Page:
Yesterday on “The Daily,” we met Kamalle Dabboussy, who said his daughter had been tricked by her husband into joining the Islamic State. His daughter and three grandchildren are being held in a Syrian detention camp for the relatives of ISIS fighters.When we left off, Mr. Dabboussy had just received a call from a journalist that suggested his family’s situation was about to become far more precarious. President Trump had announced that he would withdraw U.S. troops from the Syrian border, and Kurdish forces who had been guarding the prisons were expected to abandon their posts, leaving the detainees’ lives in imminent danger.Today, we follow Mr. Dabboussy’s struggle to convince the Australian government that his daughter and her children are worth saving — despite their ties to the Islamic State.Guest: Livia Albeck-Ripka, a reporter for The Times in Melbourne, Australia, spoke with Kamalle Dabboussy, whose daughter Mariam is trapped in Syria with her children. For more information on today’s episode, visit nytimes.com/thedaily. Background coverage: Here’s the first episode in this two-part series, in which we introduced Kamalle Dabboussy and his fight to bring his family home from a war zone.Mr. Dabboussy is one of a cohort of parents in Australia lobbying the government to help release their loved ones from detention camps in northern Syria.
Since the fall of the Islamic State, many of the group’s fighters and their families have been held in prison camps controlled by U.S.-allied Kurdish forces. Parents around the world have been trying to get their children and grandchildren out of the camps and back to their home countries. Now, the fate of those detainees has become an urgent question after President Trump’s abrupt recall of American troops from the Syrian border. We follow one father as he fights to get his daughter, a former ISIS bride, and her children back to Australia.Guest: Livia Albeck-Ripka, a reporter for The Times in Melbourne, Australia, spoke to Kamalle Dabboussy, whose daughter Mariam is trapped in Syria with her three children. For more information on today’s episode, visit nytimes.com/thedaily. Background coverage: “There will be ethnic cleansing of the Kurdish people from Syria, and the American administration will be responsible for it,” said Mazlum Kobani, a Kurdish military commander, when asked about a full American withdrawal from northern Syria.President Trump is now said to be considering leaving a few hundred troops in eastern Syria to defend against an ISIS resurgence.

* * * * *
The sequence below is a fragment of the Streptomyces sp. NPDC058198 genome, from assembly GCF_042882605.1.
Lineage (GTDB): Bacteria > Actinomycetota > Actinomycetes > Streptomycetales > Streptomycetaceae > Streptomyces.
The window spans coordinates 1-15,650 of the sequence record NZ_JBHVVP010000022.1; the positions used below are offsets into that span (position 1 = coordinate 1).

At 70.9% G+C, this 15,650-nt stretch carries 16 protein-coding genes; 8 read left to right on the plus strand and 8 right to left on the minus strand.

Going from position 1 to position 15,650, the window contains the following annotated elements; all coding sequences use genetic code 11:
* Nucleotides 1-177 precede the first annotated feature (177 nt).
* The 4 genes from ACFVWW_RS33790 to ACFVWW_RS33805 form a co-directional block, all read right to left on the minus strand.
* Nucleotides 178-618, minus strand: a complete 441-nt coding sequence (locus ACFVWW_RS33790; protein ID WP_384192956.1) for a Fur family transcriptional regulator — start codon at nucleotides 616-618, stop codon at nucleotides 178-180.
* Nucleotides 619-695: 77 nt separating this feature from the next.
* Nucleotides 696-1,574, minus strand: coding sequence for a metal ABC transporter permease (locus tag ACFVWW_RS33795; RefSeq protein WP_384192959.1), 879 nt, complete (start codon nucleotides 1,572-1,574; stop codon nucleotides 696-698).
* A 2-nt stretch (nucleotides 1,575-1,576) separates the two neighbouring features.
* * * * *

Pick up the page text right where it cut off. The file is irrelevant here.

Members of the American diplomatic corps testified about the state of U.S. foreign policy in private hearings on Capitol Hill this week. According to our national political correspondent, their testimonies revealed “a remarkably consistent story” about the ways in which career diplomats have been sidelined to make room for Trump administration officials. The conduct of those officials, and the nature of the directives they received, is at the center of the House impeachment investigation.We look back at a week inside the U.S. Capitol as that inquiry enters a pivotal phase. Guest: Nicholas Fandos, who covers Congress for The New York Times. For more information on today’s episode, visit nytimes.com/thedaily. Background coverage: Gordon D. Sondland, the U.S. ambassador to the European Union, told impeachment investigators on Thursday that President Trump delegated Ukraine policy to his personal lawyer Rudolph Giuliani.Mick Mulvaney, the acting White House chief of staff, threw Washington into turmoil on Thursday when he first confirmed, then retracted, that Mr. Trump had withheld military aid to pressure Ukraine.